Give My Gun Away When It’s Loaded


I woke up at 4:30 this morning.

There’s not much to do when it’s 4:30 in the morning.

Well, there’s tons to do, but none of it is very interactive, none of it very inclusive.

It’s the best time to do something.

I walk into the backyard, which for the first time in a long time is warmer than the house at this time of the day. I take a few pictures of the pool in the earliest light. It might double as dusk if it wasn’t so quiet. Even the birds are subdued at this early hour.

I search the line of pines high against the sky, and behind a dying one I see it. The moon. Remnants of its super-version a couple of days ago remain. It nestles in the crook between brightening sky and silhouetted tree. I don’t think I’ve seen the moon at 4:30 in the morning, at least not on this continent. Endless summer nights in Russia and Finland come to mind, a bride arriving by boat across the lake, walking beneath branches of birch that we all held aloft. A lake-side cottage I shared with my mother. The burning stones of a sauna, and a nosebleed that wouldn’t stop.

There was a statue of bears at the bottom of the hill, and a castle of stone that had stood forever, is standing there still, will be standing there long after we have all departed. The bold strokes of Sibelius fill my mind, memories of a tyrannical conductor explaining the piece of music like a carriage pulled by wild horses through a winter forest.

How strange that the morning moon should bring me half a world away, and back so many years. Whatever that boy wanted to find on the steps of all those castles, in the trampled forest paths, in a dark lake beneath a sky of stars – I still don’t know what it was.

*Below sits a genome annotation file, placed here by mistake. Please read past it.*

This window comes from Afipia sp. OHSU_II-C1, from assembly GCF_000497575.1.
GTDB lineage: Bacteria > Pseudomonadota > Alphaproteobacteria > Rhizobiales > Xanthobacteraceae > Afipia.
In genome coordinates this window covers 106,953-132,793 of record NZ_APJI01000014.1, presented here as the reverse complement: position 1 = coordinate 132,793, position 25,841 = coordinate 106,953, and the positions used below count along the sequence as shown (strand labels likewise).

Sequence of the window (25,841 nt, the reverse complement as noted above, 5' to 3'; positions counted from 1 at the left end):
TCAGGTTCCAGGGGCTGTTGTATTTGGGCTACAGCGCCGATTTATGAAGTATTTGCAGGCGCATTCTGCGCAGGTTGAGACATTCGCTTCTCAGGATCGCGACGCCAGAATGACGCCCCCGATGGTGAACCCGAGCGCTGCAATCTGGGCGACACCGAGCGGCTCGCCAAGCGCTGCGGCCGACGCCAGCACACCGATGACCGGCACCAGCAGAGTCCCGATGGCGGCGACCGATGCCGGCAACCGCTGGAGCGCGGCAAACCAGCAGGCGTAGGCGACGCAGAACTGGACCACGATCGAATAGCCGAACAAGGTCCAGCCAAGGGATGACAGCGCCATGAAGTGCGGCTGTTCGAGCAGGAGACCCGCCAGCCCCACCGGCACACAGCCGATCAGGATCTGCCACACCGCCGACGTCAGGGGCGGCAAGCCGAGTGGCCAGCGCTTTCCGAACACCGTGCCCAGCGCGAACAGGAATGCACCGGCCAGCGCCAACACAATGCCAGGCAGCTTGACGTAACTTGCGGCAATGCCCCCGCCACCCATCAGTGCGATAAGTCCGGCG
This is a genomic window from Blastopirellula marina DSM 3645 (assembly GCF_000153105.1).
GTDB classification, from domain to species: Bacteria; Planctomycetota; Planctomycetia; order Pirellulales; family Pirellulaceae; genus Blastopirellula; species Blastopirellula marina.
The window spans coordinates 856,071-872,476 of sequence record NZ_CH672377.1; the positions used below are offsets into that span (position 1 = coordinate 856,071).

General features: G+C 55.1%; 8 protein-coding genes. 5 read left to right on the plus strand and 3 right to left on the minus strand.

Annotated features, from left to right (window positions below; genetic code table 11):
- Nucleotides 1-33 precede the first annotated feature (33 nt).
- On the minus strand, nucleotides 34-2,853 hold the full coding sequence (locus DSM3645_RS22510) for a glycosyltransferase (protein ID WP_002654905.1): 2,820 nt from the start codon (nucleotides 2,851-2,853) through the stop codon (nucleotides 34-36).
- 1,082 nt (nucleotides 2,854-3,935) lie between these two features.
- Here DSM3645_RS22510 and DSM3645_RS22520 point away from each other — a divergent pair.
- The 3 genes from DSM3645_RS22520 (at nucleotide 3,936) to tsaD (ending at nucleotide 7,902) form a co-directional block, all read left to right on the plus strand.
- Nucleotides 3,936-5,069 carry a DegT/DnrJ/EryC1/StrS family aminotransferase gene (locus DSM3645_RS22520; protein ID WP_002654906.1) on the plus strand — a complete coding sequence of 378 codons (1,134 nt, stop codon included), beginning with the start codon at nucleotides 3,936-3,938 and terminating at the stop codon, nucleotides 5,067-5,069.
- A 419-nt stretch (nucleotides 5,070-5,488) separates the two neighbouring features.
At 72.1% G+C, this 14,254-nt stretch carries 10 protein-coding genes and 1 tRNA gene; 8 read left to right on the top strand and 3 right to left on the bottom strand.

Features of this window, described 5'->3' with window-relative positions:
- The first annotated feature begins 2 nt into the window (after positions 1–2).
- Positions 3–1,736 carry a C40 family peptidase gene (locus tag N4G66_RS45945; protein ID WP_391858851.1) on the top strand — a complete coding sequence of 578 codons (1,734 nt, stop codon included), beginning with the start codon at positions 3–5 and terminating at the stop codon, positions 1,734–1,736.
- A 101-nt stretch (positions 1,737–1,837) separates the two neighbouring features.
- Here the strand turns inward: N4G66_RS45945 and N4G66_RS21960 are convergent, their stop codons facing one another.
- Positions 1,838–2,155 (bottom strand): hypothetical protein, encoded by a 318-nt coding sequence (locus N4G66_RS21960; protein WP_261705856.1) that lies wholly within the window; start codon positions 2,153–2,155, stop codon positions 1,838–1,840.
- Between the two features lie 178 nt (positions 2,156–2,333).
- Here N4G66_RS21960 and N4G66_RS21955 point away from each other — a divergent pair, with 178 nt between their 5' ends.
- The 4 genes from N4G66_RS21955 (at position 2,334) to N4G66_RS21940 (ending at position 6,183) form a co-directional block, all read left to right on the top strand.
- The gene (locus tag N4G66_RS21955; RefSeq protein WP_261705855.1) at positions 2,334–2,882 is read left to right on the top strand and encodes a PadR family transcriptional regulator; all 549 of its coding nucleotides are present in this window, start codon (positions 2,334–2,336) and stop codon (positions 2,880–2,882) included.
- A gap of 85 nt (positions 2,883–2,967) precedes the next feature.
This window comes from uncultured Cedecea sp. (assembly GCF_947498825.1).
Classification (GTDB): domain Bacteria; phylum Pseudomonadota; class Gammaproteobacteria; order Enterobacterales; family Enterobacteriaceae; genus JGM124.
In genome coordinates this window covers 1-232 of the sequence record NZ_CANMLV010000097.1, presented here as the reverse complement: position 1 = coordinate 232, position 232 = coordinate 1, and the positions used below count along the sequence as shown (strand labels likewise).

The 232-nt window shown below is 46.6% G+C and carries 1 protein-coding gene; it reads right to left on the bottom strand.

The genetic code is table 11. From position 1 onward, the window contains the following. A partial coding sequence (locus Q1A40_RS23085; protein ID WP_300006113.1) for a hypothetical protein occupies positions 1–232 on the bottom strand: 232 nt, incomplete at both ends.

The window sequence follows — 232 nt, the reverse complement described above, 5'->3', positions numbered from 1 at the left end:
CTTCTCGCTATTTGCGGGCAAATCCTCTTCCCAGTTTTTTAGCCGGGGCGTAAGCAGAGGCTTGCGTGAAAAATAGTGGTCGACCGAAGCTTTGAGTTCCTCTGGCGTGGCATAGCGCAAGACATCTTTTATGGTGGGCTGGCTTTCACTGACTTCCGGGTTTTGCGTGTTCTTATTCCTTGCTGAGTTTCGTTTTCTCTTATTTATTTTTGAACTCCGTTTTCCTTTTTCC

. . . . . . . . . . . . . . . . . . . . . . .

The birds are up now. The family of robins is back on alert, chirping and warning and feeding. The moon has gone, back behind the pines, lost in the brighter sky, the high clouds. I listen for the first airplane of the day, wish that  I was on it, going somewhere, anywhere.  A change of scenery. Even on its most beautiful mornings, summer inspires that.

Calling back and forth, the robins break the day. Other birds join in the chatter. The silence is gone but the stillness remains. The hanging ferns that spun so wildly in last night’s breeze are motionless. The fountain grass, already head-high, stands still, its banners of green no longer fluttering in the wind. Even the loftiest branches of the pines, usually swaying ever-so-slightly in the smallest shift of air, do not betray movement.

What a precarious place to be… 4:47 in the morning, when thoughts are so pure and clear. Those who people your mind at such a time are the ones who will haunt you.

But who has a claim on anyone?

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